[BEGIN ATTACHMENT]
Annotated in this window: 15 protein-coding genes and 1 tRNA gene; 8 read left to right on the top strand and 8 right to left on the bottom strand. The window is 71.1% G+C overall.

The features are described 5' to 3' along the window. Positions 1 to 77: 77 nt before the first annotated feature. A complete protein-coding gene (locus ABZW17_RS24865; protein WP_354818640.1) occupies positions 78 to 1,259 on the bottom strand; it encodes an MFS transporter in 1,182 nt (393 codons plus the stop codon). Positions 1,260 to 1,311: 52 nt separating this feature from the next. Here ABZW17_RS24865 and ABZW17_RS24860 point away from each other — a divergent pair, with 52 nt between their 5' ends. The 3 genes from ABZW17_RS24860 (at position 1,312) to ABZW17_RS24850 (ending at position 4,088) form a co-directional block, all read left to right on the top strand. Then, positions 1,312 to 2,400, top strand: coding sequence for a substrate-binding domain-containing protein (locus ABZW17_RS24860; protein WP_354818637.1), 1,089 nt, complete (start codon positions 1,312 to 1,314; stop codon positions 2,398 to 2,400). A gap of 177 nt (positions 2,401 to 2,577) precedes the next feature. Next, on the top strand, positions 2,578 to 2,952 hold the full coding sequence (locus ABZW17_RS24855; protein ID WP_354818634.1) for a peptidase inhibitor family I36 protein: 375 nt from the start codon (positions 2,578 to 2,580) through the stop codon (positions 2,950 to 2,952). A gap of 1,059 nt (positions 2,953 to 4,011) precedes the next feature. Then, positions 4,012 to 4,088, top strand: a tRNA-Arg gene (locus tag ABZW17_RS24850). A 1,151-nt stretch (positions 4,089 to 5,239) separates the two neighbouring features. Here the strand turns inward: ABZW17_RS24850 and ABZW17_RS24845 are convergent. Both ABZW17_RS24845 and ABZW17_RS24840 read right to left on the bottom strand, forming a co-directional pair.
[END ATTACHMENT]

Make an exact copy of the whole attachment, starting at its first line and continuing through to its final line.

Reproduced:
Annotated in this window: 15 protein-coding genes and 1 tRNA gene; 8 read left to right on the top strand and 8 right to left on the bottom strand. The window is 71.1% G+C overall.

The features are described 5' to 3' along the window. Positions 1 to 77: 77 nt before the first annotated feature. A complete protein-coding gene (locus ABZW17_RS24865; protein WP_354818640.1) occupies positions 78 to 1,259 on the bottom strand; it encodes an MFS transporter in 1,182 nt (393 codons plus the stop codon). Positions 1,260 to 1,311: 52 nt separating this feature from the next. Here ABZW17_RS24865 and ABZW17_RS24860 point away from each other — a divergent pair, with 52 nt between their 5' ends. The 3 genes from ABZW17_RS24860 (at position 1,312) to ABZW17_RS24850 (ending at position 4,088) form a co-directional block, all read left to right on the top strand. Then, positions 1,312 to 2,400, top strand: coding sequence for a substrate-binding domain-containing protein (locus ABZW17_RS24860; protein WP_354818637.1), 1,089 nt, complete (start codon positions 1,312 to 1,314; stop codon positions 2,398 to 2,400). A gap of 177 nt (positions 2,401 to 2,577) precedes the next feature. Next, on the top strand, positions 2,578 to 2,952 hold the full coding sequence (locus ABZW17_RS24855; protein ID WP_354818634.1) for a peptidase inhibitor family I36 protein: 375 nt from the start codon (positions 2,578 to 2,580) through the stop codon (positions 2,950 to 2,952). A gap of 1,059 nt (positions 2,953 to 4,011) precedes the next feature. Then, positions 4,012 to 4,088, top strand: a tRNA-Arg gene (locus tag ABZW17_RS24850). A 1,151-nt stretch (positions 4,089 to 5,239) separates the two neighbouring features. Here the strand turns inward: ABZW17_RS24850 and ABZW17_RS24845 are convergent. Both ABZW17_RS24845 and ABZW17_RS24840 read right to left on the bottom strand, forming a co-directional pair.